I ended up buying this:







Yes, that's right. DARK CHOCOLATE WITH EARL GREY TEA GROUNDS. According to the Dolfin website, "Our Master Chocolatiers dare the most unexpected associations, inventing harmonies subtle look at the team finest ingredients, they select from what Nature has to offer." (Okay, their website is in French so I had Google translate it... but you get the idea.) Needless to say, I was intrigued by the tea+chocolate combo, so I paid the $5 for this bar, ignored the red sticker on the back that stated it was best before February 28, 2010, and dug in.







The first thing that caught my attention was the packaging. Rather than being wrapped in the standard paper packaging of most bars, the Dolfin came in a resealable plastic pouch (to preserve freshness) with the actual bar tucked inside and wrapped in an additional, much thinner, layer of paper.







I have mad Photoshop skills.


The second thing that struck me was the smell. The Dolfin smells exactly like a hot mug of Earl Grey tea would; as a coworker who sits on the other side of my cubicle noted, it was so strong that she could smell it over the divider between our desks.

And then... oh, the taste. At first, I thought the Earl Grey was underwhelming compared to the rest of the chocolate. But the more I ate, the more I realized that it contained just the right amount of Earl Grey. If any more tea leaves were added to the chocolate, it would taste way too strong and the chocolate flavor would be overwhelmed. I also loved how the ground tea leaves were visible in the chocolate, adding a crunchy texture that I rather enjoyed.

My only complaint is that the chocolate seemed rather hard, but that may have been because it was apparently way past the expiration date. Either way, it's a small quibble that I'm sure most people won't even notice.

All in all, an excellent chocolate bar. If you like Earl Grey tea and dark chocolate (and don't mind paying $5), this is the perfect bar for you. I'm on the prowl now for other Dolfin chocolates; apparently they have bars with peppercorn, ginger, mint, crystallized orange peel, green tea, cinnamon... the list goes on!

Dolfin Noir Earl Grey rating: 5/5

Sunday, October 10, 2010

OMG. I have followers!

People are following this blog, so I figured I'd do my first review. Actually... I haven't tried any new chocolate in a while. >.> So I have to go back about a month to my last foray into the chocolate world: the Wonka Exeptionals Domed Dark Chocolate.






My bag didn't say anything about a golden ticket...


I should point out here that I usually stay away from big-name chocolate brands like Hershey's and Wonka because, frankly, the quality just can't compete with more refined chocolates (Ghirardelli, Lindt, etc.). In my opinion, chocolate companies like Wonka sacrifice quality for cheap prices, so their chocolates end up being of a lesser quality and taste.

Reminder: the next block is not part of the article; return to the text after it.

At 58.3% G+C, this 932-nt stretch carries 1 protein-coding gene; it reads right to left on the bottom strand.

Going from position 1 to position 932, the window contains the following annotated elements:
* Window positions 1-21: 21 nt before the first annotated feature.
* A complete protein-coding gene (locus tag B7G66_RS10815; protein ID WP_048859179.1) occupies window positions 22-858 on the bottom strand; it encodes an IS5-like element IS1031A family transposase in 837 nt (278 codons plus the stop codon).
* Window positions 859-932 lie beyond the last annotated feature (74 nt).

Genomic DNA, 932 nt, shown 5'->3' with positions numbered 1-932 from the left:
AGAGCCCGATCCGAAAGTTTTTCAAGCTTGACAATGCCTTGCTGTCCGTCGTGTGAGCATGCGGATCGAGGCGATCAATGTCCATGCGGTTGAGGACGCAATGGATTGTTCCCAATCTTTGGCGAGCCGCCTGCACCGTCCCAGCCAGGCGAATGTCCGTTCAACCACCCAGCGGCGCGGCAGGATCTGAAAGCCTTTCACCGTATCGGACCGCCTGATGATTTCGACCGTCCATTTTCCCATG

So what brought me to try these chocolates? As it may be, fate intervened in the form of my grandmother, who loves to try any new candy product (especially if it's Hershey's or Wonka... obviously, we have very different tastes in chocolate). Unfortunately, she bought a bag of these without realizing that they were dark chocolate, which she dislikes. So after trying one or three, she bequeathed the bag to me.

As soon as I bit into my first square, I had flashbacks to another (much better) chocolate bar that I had tried quite some time ago: the Ghirardelli Luxe Milk Duet.




A much better product.


Both products center around a combination of milk and dark chocolate; in the case of the Wonka, a circle of milk chocolate is encased by dark chocolate to form a square. The duet, on the other hand, places a thin layer of milk chocolate over another thin layer of dark chocolate. The Ghirardelli Duet is the superior product for two reasons: first, the quality of chocolate is better; and second, because the Duet squares are much thinner than the Duet squares. Thus, when I bite into a Duet, my mouth is filled with a perfectly rich, creamy, milk and dark chocolate combo. Unfortunately, with the Wonka, a bite of the same size just gives me the impression of dark chocolate with a hint of milk. In this case, less is more; perhaps the Wonka would have a much better taste if the squares weren't so thick, which would even out the milk and dark taste in each bite.

Of course, Wonka isn't catering to chocolate aficionados such as myself. If you enjoy Wonka products, or don't really care about the quality of chocolate and want something cheap, you'll probably love the Wonka. I took the bag to work and within 24 hours my coworkers had helped me devour every single piece.

Wonka Domed Dark Chocolate rating: 3/5
Ghirardelli Duet rating: 5/5 (note: these aren't listed on the Ghirardelli website anymore, which makes me think they're not being sold anymore. Alas!)